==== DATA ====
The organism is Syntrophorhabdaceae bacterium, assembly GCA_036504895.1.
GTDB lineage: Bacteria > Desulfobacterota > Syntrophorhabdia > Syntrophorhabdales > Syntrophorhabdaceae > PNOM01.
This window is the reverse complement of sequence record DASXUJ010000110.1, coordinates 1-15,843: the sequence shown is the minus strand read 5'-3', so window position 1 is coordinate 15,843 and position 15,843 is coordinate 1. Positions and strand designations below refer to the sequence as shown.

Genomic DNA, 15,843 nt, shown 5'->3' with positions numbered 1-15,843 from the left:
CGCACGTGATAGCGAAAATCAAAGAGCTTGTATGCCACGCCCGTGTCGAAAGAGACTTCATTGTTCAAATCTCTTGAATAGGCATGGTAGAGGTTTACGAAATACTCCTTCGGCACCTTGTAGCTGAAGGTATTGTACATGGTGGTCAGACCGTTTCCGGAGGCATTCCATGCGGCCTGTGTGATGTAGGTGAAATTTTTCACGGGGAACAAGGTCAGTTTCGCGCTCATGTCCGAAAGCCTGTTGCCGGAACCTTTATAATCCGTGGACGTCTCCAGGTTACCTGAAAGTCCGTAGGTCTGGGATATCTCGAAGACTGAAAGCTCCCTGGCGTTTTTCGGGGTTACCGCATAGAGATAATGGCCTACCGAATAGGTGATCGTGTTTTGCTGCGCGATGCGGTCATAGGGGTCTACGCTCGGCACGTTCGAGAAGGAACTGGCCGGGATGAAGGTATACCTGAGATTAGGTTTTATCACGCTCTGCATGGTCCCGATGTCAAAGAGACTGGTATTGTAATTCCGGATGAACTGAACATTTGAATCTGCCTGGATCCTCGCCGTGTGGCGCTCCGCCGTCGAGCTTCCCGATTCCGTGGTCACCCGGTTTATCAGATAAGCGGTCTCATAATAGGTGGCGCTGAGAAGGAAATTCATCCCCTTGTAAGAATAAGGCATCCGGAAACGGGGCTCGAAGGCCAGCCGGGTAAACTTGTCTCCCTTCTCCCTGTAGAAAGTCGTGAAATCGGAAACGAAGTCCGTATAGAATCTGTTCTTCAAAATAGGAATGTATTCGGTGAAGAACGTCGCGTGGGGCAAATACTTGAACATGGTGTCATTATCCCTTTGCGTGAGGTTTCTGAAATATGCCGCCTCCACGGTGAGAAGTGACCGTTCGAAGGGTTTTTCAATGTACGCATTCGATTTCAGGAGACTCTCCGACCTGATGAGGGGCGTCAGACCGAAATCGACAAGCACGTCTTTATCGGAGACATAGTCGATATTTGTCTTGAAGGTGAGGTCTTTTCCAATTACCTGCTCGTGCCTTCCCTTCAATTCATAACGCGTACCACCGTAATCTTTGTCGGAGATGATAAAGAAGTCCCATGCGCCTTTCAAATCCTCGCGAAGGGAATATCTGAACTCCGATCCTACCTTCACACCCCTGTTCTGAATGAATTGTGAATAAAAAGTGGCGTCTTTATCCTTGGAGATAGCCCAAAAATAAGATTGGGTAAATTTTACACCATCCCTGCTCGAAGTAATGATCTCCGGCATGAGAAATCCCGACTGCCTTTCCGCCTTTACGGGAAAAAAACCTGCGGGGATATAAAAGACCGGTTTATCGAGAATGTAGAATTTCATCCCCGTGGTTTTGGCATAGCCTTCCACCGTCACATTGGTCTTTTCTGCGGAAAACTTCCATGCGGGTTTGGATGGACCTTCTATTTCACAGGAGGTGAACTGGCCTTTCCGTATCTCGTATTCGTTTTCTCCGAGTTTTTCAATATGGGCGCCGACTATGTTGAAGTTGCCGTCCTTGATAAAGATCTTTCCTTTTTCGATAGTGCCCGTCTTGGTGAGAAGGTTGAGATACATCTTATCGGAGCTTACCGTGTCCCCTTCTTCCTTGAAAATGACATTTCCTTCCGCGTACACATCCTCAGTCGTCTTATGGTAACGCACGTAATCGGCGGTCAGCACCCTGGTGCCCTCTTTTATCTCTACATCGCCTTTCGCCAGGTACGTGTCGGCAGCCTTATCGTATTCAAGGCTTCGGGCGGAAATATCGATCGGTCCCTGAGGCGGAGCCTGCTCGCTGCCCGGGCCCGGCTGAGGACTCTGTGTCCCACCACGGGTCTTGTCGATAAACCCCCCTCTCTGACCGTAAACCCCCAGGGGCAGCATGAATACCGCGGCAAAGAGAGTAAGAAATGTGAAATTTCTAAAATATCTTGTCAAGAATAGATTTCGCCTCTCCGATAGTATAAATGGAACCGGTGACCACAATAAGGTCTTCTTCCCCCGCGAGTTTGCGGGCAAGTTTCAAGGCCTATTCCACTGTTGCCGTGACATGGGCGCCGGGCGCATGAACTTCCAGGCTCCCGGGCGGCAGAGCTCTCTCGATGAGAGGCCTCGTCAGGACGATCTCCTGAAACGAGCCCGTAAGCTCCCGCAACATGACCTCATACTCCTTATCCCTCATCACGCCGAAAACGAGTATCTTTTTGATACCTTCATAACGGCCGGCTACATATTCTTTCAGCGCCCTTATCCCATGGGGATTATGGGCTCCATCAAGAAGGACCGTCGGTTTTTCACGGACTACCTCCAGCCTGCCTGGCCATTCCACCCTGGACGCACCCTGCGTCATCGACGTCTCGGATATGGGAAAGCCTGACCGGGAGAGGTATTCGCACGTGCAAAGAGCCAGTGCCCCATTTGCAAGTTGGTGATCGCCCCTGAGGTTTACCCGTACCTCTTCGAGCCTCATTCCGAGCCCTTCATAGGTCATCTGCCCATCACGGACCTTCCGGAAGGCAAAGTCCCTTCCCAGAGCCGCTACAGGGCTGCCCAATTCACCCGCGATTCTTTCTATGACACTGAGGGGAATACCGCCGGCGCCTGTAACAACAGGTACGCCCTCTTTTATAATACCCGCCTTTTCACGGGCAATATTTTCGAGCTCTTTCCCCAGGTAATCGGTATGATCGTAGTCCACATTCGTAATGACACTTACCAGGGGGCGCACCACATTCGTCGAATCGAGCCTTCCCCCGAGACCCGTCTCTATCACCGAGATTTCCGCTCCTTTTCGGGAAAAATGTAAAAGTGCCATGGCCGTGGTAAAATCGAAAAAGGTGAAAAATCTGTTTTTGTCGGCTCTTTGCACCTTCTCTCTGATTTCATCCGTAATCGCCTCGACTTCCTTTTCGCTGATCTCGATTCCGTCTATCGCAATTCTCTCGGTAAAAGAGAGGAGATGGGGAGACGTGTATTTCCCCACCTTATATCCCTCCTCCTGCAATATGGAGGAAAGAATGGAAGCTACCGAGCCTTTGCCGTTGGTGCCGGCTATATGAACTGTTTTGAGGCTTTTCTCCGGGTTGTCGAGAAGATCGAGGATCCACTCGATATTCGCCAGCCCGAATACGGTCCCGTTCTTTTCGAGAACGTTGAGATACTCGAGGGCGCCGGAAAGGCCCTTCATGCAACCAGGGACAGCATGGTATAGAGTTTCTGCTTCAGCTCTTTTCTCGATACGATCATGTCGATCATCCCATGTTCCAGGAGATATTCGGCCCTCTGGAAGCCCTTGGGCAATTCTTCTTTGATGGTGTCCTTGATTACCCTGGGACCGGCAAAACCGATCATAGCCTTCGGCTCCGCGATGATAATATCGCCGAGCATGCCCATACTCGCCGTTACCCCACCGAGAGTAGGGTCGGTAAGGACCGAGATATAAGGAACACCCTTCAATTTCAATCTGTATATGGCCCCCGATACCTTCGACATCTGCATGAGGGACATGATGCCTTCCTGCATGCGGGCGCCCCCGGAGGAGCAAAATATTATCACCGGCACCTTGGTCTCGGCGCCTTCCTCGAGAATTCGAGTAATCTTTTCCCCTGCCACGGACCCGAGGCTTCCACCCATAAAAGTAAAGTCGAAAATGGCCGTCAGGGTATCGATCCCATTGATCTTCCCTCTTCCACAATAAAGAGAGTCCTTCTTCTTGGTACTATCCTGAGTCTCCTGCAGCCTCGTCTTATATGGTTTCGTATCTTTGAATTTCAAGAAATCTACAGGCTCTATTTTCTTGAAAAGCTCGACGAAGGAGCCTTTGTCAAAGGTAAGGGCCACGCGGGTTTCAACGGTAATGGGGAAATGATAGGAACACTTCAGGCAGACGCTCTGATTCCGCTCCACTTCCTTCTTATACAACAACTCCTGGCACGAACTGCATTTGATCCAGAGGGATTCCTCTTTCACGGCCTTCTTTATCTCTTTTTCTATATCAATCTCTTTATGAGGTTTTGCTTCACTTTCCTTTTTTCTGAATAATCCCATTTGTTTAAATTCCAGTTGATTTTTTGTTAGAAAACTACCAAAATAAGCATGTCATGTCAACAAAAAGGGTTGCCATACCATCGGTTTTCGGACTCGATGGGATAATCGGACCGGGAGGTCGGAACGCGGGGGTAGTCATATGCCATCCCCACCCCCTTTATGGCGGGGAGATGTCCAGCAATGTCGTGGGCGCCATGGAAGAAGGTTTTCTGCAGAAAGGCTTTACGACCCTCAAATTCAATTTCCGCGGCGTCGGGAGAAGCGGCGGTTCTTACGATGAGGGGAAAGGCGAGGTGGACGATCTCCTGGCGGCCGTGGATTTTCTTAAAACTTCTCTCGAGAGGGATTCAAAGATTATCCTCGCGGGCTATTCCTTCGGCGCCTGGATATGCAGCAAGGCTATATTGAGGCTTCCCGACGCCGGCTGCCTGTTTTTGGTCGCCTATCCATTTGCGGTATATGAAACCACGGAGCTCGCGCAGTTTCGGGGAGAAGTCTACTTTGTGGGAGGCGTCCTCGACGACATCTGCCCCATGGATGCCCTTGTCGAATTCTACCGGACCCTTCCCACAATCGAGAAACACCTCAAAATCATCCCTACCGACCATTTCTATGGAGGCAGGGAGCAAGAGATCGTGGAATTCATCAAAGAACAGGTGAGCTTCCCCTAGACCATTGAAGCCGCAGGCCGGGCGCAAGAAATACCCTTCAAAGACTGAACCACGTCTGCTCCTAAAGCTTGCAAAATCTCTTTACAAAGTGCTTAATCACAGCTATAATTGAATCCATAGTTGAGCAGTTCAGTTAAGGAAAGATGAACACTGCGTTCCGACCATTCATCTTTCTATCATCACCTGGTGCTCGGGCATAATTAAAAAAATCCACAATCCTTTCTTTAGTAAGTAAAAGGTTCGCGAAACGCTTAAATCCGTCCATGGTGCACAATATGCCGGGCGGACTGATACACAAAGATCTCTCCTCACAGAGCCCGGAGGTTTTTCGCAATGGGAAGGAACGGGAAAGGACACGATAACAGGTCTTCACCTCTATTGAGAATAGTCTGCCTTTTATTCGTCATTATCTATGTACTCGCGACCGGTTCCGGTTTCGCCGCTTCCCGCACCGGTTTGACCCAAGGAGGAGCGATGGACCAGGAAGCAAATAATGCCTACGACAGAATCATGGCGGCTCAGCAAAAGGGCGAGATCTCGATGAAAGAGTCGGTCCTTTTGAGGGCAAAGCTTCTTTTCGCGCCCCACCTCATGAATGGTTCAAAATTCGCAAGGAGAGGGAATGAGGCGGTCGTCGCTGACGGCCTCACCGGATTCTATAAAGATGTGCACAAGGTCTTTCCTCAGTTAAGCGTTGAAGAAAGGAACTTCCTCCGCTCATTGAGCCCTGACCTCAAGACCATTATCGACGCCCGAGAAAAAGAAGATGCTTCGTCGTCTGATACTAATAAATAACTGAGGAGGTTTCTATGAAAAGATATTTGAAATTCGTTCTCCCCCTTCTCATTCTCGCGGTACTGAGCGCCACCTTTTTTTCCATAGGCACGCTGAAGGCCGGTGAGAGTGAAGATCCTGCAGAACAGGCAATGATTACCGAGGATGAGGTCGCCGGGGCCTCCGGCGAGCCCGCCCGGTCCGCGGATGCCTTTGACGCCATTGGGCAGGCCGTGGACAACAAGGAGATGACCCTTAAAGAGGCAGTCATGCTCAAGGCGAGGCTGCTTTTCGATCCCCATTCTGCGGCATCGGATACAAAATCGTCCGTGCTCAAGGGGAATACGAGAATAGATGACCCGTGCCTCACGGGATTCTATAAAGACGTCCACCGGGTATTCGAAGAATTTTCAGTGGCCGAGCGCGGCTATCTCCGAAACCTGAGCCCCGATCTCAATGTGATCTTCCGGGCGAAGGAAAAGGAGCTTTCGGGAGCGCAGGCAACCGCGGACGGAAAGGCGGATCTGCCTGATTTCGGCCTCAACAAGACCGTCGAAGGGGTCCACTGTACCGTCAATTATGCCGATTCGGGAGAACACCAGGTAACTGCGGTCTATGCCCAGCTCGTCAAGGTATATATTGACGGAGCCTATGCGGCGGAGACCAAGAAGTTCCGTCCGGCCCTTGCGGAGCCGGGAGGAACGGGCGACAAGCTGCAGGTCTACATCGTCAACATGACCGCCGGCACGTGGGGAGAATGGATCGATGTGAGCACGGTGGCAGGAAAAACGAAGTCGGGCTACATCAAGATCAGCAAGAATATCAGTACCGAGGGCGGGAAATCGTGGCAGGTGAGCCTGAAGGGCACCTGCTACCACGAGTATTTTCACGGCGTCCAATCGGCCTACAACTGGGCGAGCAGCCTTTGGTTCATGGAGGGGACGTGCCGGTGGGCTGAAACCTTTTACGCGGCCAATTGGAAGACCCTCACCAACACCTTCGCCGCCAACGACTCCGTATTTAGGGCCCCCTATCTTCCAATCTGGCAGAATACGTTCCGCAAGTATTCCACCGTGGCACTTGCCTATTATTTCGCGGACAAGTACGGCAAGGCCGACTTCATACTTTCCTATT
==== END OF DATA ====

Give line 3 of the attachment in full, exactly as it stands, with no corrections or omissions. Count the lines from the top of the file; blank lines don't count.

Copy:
This window is the reverse complement of sequence record DASXUJ010000110.1, coordinates 1-15,843: the sequence shown is the minus strand read 5'-3', so window position 1 is coordinate 15,843 and position 15,843 is coordinate 1. Positions and strand designations below refer to the sequence as shown.